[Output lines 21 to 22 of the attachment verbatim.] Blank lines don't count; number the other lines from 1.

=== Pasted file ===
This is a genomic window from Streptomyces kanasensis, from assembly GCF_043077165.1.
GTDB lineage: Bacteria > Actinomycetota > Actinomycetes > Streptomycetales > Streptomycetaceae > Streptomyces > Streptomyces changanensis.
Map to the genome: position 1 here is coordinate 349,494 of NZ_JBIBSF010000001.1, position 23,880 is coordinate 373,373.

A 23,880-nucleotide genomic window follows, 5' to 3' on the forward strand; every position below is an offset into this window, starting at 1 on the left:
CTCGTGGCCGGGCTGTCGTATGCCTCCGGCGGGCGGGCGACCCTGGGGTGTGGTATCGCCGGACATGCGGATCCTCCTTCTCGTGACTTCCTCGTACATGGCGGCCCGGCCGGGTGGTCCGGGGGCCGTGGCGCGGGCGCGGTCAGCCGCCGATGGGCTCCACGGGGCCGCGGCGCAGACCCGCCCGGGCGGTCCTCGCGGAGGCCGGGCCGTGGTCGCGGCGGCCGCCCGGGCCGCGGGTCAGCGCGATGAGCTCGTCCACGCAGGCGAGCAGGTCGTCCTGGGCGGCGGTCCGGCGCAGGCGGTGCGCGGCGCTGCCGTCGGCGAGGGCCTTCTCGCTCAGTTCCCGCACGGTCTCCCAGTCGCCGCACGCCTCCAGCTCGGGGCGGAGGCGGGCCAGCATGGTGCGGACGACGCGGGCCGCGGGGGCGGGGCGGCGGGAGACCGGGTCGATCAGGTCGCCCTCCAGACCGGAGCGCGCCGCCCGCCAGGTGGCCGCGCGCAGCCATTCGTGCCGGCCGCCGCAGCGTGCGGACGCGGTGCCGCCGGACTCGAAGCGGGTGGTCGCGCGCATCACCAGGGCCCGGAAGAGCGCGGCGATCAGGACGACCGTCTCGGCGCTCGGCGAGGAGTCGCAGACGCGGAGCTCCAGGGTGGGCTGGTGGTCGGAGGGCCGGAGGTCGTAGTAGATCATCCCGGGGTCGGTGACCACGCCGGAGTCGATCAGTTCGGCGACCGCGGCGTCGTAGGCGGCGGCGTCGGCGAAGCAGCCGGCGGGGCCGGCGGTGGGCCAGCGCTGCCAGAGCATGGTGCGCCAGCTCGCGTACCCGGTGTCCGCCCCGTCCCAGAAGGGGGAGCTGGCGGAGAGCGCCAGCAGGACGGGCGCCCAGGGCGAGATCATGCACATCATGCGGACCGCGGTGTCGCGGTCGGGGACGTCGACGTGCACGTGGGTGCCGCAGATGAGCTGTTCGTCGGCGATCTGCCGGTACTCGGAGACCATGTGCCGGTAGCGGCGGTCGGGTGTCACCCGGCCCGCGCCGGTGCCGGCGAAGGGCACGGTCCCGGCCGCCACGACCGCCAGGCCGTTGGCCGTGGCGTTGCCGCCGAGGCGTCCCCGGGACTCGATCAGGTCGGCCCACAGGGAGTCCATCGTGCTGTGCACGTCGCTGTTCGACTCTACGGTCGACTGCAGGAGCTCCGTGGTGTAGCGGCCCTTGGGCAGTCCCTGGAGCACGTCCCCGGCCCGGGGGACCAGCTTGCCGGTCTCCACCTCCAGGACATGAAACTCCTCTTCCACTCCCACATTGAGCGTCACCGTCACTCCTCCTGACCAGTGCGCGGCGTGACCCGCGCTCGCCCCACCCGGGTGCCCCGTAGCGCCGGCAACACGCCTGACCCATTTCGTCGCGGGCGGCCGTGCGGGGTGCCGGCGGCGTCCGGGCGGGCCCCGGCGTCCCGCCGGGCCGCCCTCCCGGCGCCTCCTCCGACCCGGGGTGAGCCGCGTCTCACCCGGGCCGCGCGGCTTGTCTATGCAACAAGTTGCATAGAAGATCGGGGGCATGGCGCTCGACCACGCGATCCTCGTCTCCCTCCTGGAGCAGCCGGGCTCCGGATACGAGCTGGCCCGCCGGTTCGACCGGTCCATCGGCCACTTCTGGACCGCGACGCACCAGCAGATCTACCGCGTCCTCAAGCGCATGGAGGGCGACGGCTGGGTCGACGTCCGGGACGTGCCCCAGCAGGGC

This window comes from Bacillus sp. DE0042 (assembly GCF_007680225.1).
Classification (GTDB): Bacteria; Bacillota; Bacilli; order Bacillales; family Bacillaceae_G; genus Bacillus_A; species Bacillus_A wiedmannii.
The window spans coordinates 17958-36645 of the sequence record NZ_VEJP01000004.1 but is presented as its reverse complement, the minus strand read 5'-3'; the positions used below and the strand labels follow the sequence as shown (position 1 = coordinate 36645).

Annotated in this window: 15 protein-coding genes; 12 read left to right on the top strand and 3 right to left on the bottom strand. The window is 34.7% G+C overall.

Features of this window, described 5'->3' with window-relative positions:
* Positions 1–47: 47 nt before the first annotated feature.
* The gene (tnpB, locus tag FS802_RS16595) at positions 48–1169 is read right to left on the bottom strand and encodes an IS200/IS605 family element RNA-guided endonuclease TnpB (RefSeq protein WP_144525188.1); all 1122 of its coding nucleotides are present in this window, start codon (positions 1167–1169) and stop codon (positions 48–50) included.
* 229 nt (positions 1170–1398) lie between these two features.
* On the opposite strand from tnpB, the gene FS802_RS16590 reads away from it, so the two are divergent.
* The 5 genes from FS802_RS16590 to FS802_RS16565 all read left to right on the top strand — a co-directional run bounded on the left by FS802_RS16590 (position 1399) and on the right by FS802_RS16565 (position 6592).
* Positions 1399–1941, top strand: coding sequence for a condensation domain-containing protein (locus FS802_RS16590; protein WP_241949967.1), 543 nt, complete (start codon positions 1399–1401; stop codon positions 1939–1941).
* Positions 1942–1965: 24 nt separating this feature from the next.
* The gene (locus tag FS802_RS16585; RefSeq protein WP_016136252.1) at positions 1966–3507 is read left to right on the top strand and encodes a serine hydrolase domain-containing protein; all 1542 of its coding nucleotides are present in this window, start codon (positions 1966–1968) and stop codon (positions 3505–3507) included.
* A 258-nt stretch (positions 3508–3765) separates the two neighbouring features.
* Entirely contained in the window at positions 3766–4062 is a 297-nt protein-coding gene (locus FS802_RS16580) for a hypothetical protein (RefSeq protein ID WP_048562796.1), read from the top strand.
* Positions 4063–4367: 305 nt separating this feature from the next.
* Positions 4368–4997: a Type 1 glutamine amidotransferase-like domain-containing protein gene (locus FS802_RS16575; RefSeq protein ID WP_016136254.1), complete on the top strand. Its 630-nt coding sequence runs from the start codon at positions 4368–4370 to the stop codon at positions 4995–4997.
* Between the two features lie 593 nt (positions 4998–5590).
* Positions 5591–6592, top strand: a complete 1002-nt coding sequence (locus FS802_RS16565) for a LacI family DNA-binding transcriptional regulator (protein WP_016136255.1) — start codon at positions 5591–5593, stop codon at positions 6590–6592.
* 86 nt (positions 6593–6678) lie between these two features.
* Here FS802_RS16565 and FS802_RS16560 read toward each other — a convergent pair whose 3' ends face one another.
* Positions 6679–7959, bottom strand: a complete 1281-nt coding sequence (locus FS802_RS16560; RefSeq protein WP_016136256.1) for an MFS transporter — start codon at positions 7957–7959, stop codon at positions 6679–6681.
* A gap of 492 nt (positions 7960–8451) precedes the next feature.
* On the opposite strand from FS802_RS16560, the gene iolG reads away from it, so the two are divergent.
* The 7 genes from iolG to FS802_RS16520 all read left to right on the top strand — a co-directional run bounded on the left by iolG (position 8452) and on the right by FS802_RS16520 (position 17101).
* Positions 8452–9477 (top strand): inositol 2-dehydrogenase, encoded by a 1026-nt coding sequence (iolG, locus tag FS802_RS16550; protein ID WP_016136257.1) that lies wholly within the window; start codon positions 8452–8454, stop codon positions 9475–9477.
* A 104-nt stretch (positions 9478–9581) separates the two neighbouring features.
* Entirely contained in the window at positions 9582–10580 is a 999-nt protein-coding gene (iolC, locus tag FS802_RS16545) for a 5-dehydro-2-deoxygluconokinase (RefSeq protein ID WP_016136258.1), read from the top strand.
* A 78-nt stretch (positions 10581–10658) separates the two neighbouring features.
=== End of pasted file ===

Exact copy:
* Positions 4063–4367: 305 nt separating this feature from the next.
* Positions 4368–4997: a Type 1 glutamine amidotransferase-like domain-containing protein gene (locus FS802_RS16575; RefSeq protein ID WP_016136254.1), complete on the top strand. Its 630-nt coding sequence runs from the start codon at positions 4368–4370 to the stop codon at positions 4995–4997.